The regulator has also clarified its restrictions on advertising, to make it clear that crowdfunding platforms can market their services - as long as they do not advertise specific deals that have yet to be completed.

MAS assistant managing director for capital markets Lee Boon Ngiap said in a statement: "Securities-based crowdfunding is a useful addition to our financing landscape.

"At the same time, securities crowdfunding can be quite risky. The measures we are implementing seek to strike the right balance between improving access to securities crowdfunding for start-ups and SMEs (small and medium-sized enterprises) and protecting investor interests."

One industry player said the licensing requirement could force some smaller players to call it quits, but noted that the lowered capital requirements could mitigate the impact of the changes on the industry.

But most market professionals welcomed the moves.

MoolahSense chief executive Lawrence Yong said his firm is already in the process of applying for a licence.

"The benefit of regulation puts in place some minimum standards and levels the playing field for operators. That works well for an orderly growth for the sector," he said.

He added that his firm used the promissory note exemption because it was the least-costly option for issuers, since there was no restriction on the number of investors or how much could be raised, and the crowdfunding platform did not face costs related to being licensed.

Once MoolahSense obtains its licence, it will advise issuers to either use the small-offer exemption, or in cases where the number of investors is not expected to exceed 50, to use exemptions for private placements, Mr Yong said.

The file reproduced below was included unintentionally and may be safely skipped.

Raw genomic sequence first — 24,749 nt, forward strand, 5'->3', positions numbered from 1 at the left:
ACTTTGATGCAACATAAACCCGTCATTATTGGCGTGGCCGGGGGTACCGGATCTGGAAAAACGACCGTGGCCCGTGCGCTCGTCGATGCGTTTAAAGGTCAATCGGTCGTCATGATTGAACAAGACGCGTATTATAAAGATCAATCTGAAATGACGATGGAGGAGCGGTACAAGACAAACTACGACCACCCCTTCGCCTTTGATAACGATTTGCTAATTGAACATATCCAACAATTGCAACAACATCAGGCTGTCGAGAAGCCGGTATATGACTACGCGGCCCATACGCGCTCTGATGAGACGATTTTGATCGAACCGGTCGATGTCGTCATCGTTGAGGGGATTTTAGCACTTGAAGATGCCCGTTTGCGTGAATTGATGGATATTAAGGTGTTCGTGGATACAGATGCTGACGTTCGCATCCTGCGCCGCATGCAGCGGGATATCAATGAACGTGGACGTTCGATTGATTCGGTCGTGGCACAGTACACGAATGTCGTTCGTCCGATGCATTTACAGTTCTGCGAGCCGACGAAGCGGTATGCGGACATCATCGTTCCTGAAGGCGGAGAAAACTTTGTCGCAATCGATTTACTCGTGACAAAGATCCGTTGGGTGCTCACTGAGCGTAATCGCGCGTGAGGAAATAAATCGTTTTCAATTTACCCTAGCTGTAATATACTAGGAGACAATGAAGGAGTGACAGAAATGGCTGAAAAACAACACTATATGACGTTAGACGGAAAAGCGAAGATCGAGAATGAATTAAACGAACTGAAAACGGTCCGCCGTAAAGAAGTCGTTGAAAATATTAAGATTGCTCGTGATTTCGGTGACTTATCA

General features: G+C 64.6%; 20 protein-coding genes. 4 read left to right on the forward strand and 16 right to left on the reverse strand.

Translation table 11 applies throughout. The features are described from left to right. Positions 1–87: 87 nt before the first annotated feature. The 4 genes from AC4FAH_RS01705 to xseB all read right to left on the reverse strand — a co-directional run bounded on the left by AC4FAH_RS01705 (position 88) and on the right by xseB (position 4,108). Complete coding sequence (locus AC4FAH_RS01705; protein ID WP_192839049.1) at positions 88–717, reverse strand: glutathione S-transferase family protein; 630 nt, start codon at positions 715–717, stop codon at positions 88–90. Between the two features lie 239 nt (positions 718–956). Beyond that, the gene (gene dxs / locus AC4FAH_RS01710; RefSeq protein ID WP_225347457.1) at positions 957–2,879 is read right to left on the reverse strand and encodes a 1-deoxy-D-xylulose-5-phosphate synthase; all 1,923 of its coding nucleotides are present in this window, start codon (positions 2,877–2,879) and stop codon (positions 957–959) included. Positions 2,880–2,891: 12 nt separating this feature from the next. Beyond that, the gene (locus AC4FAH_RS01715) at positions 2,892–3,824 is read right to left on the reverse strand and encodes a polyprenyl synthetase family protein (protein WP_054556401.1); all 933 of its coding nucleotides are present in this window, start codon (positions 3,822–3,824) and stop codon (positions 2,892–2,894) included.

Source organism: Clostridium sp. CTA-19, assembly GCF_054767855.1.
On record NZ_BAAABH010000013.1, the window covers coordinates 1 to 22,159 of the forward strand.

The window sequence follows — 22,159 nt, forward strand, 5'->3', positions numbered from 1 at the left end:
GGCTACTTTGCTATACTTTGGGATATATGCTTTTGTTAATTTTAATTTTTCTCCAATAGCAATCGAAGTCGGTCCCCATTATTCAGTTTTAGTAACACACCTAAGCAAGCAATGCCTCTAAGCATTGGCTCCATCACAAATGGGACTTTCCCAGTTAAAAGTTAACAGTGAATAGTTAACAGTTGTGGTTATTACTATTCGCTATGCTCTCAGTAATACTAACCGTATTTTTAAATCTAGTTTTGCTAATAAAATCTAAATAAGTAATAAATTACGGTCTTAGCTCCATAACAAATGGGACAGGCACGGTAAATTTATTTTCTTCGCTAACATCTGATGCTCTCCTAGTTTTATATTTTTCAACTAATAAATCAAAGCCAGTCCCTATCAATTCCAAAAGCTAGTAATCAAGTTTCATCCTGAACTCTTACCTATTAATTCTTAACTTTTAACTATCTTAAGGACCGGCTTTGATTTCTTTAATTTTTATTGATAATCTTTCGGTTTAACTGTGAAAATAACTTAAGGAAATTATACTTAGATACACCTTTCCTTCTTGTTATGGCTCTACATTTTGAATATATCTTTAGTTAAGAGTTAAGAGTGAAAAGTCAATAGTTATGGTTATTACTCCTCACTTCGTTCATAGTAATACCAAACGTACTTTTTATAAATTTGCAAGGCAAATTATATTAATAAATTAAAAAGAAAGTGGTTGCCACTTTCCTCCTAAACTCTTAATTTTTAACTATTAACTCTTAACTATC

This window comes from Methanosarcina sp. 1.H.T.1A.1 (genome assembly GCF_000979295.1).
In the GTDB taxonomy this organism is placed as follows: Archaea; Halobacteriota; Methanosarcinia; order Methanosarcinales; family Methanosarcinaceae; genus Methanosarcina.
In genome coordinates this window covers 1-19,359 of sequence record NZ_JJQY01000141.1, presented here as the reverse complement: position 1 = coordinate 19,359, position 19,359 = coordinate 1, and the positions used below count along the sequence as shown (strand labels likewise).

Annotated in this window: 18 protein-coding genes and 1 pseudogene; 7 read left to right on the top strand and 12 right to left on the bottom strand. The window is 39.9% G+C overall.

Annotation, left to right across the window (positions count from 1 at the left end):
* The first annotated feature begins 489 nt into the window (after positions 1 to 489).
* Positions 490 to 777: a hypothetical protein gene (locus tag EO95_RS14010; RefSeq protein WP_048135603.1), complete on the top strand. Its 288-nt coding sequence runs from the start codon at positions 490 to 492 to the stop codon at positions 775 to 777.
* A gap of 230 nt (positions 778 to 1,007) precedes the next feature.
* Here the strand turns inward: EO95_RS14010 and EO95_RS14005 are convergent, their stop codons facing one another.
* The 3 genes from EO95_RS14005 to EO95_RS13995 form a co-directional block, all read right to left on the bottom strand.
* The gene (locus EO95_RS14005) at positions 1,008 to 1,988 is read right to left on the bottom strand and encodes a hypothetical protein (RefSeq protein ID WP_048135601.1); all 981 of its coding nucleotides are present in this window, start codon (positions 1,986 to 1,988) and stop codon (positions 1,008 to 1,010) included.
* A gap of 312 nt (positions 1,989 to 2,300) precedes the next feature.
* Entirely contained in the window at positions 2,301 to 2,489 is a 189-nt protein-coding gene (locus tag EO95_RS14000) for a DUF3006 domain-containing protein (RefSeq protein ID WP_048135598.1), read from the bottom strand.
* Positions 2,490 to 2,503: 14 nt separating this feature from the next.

FundedHere, an equity and lending platform, said the new rules will better align regulations with the intent of crowdfunding.

"This better reflects the true spirit and promise of crowdfunding," FundedHere chief executive Michael Tee said. "It will invigorate Singapore's startups as well as SMEs, and lead to greater participation in crowdfunding as a viable option to raise capital."

Janet Young, head of group channels and digitalisation at United Overseas Bank, which has a tie-up with Israeli platform OurCrowd, said the new rules brought clarity.

"The clearer regulation for securities-based crowdfunding platforms fosters a more conducive environment for the industry to progress and gain credibility among the broader investor community, while ensuring proper investor safeguards are in place."

Wong Partnership lawyer Rachel Eng said the rules could make it easier for existing licence holders to expand into the retail securities crowdfunding space.

"The banks or private banks already have all those risk disclosures and so on in place; they just have to extend down into these frameworks to operate in the retail space."

She said that, given retail interest in the space, it was better for regulators to address the issue rather than try to keep it away.

"If you don't open those classes to people here, water will find its level," she said. "They will go look online. You might as well put in front of them good potential assets and make sure they're aware of the risks."